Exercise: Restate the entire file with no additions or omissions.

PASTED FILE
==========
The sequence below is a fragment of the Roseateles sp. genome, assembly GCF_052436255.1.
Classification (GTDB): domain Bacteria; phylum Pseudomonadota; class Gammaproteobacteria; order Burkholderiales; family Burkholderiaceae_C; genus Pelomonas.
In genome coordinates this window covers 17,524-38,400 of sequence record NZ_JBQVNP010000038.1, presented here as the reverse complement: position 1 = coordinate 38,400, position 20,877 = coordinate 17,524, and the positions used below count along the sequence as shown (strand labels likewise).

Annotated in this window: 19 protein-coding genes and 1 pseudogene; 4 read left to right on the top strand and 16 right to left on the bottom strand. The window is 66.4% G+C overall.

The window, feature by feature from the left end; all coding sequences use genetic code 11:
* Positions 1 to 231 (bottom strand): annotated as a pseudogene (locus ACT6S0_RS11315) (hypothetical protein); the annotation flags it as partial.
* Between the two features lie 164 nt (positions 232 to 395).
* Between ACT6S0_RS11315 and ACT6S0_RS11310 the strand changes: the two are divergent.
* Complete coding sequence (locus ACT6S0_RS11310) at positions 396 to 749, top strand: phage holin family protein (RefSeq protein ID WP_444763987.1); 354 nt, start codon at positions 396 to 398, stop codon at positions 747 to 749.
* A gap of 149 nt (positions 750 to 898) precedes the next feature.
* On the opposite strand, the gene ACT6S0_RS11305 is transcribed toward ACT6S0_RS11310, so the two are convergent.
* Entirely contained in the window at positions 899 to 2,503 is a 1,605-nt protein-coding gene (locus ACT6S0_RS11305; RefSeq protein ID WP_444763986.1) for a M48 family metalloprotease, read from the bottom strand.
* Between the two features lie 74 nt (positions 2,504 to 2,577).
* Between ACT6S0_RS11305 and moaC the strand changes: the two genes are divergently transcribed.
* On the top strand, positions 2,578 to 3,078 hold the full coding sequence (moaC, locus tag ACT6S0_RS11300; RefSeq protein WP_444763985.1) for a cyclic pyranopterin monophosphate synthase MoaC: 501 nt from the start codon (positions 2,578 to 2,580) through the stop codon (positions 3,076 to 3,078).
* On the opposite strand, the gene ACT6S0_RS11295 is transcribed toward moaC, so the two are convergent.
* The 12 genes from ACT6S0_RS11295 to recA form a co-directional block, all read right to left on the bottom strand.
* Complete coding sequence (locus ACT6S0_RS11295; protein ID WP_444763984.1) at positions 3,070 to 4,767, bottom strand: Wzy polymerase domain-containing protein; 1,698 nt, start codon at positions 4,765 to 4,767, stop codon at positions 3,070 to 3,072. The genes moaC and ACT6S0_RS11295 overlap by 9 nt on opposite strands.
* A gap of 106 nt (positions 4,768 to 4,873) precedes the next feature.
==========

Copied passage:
The sequence below is a fragment of the Roseateles sp. genome, assembly GCF_052436255.1.
Classification (GTDB): domain Bacteria; phylum Pseudomonadota; class Gammaproteobacteria; order Burkholderiales; family Burkholderiaceae_C; genus Pelomonas.
In genome coordinates this window covers 17,524-38,400 of sequence record NZ_JBQVNP010000038.1, presented here as the reverse complement: position 1 = coordinate 38,400, position 20,877 = coordinate 17,524, and the positions used below count along the sequence as shown (strand labels likewise).

Annotated in this window: 19 protein-coding genes and 1 pseudogene; 4 read left to right on the top strand and 16 right to left on the bottom strand. The window is 66.4% G+C overall.

The window, feature by feature from the left end; all coding sequences use genetic code 11:
* Positions 1 to 231 (bottom strand): annotated as a pseudogene (locus ACT6S0_RS11315) (hypothetical protein); the annotation flags it as partial.
* Between the two features lie 164 nt (positions 232 to 395).
* Between ACT6S0_RS11315 and ACT6S0_RS11310 the strand changes: the two are divergent.
* Complete coding sequence (locus ACT6S0_RS11310) at positions 396 to 749, top strand: phage holin family protein (RefSeq protein ID WP_444763987.1); 354 nt, start codon at positions 396 to 398, stop codon at positions 747 to 749.
* A gap of 149 nt (positions 750 to 898) precedes the next feature.
* On the opposite strand, the gene ACT6S0_RS11305 is transcribed toward ACT6S0_RS11310, so the two are convergent.
* Entirely contained in the window at positions 899 to 2,503 is a 1,605-nt protein-coding gene (locus ACT6S0_RS11305; RefSeq protein ID WP_444763986.1) for a M48 family metalloprotease, read from the bottom strand.
* Between the two features lie 74 nt (positions 2,504 to 2,577).
* Between ACT6S0_RS11305 and moaC the strand changes: the two genes are divergently transcribed.
* On the top strand, positions 2,578 to 3,078 hold the full coding sequence (moaC, locus tag ACT6S0_RS11300; RefSeq protein WP_444763985.1) for a cyclic pyranopterin monophosphate synthase MoaC: 501 nt from the start codon (positions 2,578 to 2,580) through the stop codon (positions 3,076 to 3,078).
* On the opposite strand, the gene ACT6S0_RS11295 is transcribed toward moaC, so the two are convergent.
* The 12 genes from ACT6S0_RS11295 to recA form a co-directional block, all read right to left on the bottom strand.
* Complete coding sequence (locus ACT6S0_RS11295; protein ID WP_444763984.1) at positions 3,070 to 4,767, bottom strand: Wzy polymerase domain-containing protein; 1,698 nt, start codon at positions 4,765 to 4,767, stop codon at positions 3,070 to 3,072. The genes moaC and ACT6S0_RS11295 overlap by 9 nt on opposite strands.
* A gap of 106 nt (positions 4,768 to 4,873) precedes the next feature.